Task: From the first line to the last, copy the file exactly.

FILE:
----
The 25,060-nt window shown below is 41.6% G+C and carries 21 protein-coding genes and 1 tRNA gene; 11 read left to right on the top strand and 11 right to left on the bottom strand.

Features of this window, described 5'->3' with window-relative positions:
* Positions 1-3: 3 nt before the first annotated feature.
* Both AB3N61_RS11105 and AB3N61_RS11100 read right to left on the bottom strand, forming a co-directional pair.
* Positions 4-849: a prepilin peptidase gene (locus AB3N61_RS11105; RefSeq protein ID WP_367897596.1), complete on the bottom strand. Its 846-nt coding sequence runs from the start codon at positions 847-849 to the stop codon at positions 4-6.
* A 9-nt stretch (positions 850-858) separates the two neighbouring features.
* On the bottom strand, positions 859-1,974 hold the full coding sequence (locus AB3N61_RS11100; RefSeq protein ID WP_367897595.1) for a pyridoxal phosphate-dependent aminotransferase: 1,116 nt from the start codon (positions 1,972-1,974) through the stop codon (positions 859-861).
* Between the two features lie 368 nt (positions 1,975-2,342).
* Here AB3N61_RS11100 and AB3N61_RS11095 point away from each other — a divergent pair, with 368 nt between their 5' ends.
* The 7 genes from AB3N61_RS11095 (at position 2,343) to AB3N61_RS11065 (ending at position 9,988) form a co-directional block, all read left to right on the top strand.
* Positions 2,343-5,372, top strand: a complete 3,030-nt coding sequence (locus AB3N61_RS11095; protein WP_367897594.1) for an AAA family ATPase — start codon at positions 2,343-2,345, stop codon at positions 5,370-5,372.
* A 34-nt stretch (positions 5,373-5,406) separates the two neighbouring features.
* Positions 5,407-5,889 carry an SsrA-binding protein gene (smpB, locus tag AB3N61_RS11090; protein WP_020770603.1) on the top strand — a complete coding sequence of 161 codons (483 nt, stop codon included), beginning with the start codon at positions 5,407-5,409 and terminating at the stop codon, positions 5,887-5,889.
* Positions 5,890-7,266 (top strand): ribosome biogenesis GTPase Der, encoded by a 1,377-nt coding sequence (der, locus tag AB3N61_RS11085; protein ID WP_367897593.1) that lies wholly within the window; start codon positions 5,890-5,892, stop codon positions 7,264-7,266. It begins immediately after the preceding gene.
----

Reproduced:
The 25,060-nt window shown below is 41.6% G+C and carries 21 protein-coding genes and 1 tRNA gene; 11 read left to right on the top strand and 11 right to left on the bottom strand.

Features of this window, described 5'->3' with window-relative positions:
* Positions 1-3: 3 nt before the first annotated feature.
* Both AB3N61_RS11105 and AB3N61_RS11100 read right to left on the bottom strand, forming a co-directional pair.
* Positions 4-849: a prepilin peptidase gene (locus AB3N61_RS11105; RefSeq protein ID WP_367897596.1), complete on the bottom strand. Its 846-nt coding sequence runs from the start codon at positions 847-849 to the stop codon at positions 4-6.
* A 9-nt stretch (positions 850-858) separates the two neighbouring features.
* On the bottom strand, positions 859-1,974 hold the full coding sequence (locus AB3N61_RS11100; RefSeq protein ID WP_367897595.1) for a pyridoxal phosphate-dependent aminotransferase: 1,116 nt from the start codon (positions 1,972-1,974) through the stop codon (positions 859-861).
* Between the two features lie 368 nt (positions 1,975-2,342).
* Here AB3N61_RS11100 and AB3N61_RS11095 point away from each other — a divergent pair, with 368 nt between their 5' ends.
* The 7 genes from AB3N61_RS11095 (at position 2,343) to AB3N61_RS11065 (ending at position 9,988) form a co-directional block, all read left to right on the top strand.
* Positions 2,343-5,372, top strand: a complete 3,030-nt coding sequence (locus AB3N61_RS11095; protein WP_367897594.1) for an AAA family ATPase — start codon at positions 2,343-2,345, stop codon at positions 5,370-5,372.
* A 34-nt stretch (positions 5,373-5,406) separates the two neighbouring features.
* Positions 5,407-5,889 carry an SsrA-binding protein gene (smpB, locus tag AB3N61_RS11090; protein WP_020770603.1) on the top strand — a complete coding sequence of 161 codons (483 nt, stop codon included), beginning with the start codon at positions 5,407-5,409 and terminating at the stop codon, positions 5,887-5,889.
* Positions 5,890-7,266 (top strand): ribosome biogenesis GTPase Der, encoded by a 1,377-nt coding sequence (der, locus tag AB3N61_RS11085; protein ID WP_367897593.1) that lies wholly within the window; start codon positions 5,890-5,892, stop codon positions 7,264-7,266. It begins immediately after the preceding gene.